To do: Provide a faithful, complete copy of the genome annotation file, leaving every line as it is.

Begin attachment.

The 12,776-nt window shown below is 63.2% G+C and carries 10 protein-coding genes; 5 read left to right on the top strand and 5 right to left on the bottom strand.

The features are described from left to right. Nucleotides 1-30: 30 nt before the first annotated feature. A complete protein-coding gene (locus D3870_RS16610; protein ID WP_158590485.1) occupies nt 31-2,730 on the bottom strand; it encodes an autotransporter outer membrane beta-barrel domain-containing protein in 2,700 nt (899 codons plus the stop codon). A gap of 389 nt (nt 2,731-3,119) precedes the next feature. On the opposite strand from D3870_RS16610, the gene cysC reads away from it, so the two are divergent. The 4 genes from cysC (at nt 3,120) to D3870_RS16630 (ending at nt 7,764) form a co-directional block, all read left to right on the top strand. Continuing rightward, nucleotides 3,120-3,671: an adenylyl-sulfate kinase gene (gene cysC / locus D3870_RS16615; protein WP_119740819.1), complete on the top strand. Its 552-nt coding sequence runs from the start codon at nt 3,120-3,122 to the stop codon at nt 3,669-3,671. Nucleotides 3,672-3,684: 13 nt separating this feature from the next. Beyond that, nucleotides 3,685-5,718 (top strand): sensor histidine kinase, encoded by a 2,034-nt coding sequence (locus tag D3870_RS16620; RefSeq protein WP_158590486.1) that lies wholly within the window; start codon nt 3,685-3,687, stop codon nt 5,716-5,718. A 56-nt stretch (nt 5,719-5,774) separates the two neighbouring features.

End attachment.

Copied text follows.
The 12,776-nt window shown below is 63.2% G+C and carries 10 protein-coding genes; 5 read left to right on the top strand and 5 right to left on the bottom strand.

The features are described from left to right. Nucleotides 1-30: 30 nt before the first annotated feature. A complete protein-coding gene (locus D3870_RS16610; protein ID WP_158590485.1) occupies nt 31-2,730 on the bottom strand; it encodes an autotransporter outer membrane beta-barrel domain-containing protein in 2,700 nt (899 codons plus the stop codon). A gap of 389 nt (nt 2,731-3,119) precedes the next feature. On the opposite strand from D3870_RS16610, the gene cysC reads away from it, so the two are divergent. The 4 genes from cysC (at nt 3,120) to D3870_RS16630 (ending at nt 7,764) form a co-directional block, all read left to right on the top strand. Continuing rightward, nucleotides 3,120-3,671: an adenylyl-sulfate kinase gene (gene cysC / locus D3870_RS16615; protein WP_119740819.1), complete on the top strand. Its 552-nt coding sequence runs from the start codon at nt 3,120-3,122 to the stop codon at nt 3,669-3,671. Nucleotides 3,672-3,684: 13 nt separating this feature from the next. Beyond that, nucleotides 3,685-5,718 (top strand): sensor histidine kinase, encoded by a 2,034-nt coding sequence (locus tag D3870_RS16620; RefSeq protein WP_158590486.1) that lies wholly within the window; start codon nt 3,685-3,687, stop codon nt 5,716-5,718. A 56-nt stretch (nt 5,719-5,774) separates the two neighbouring features.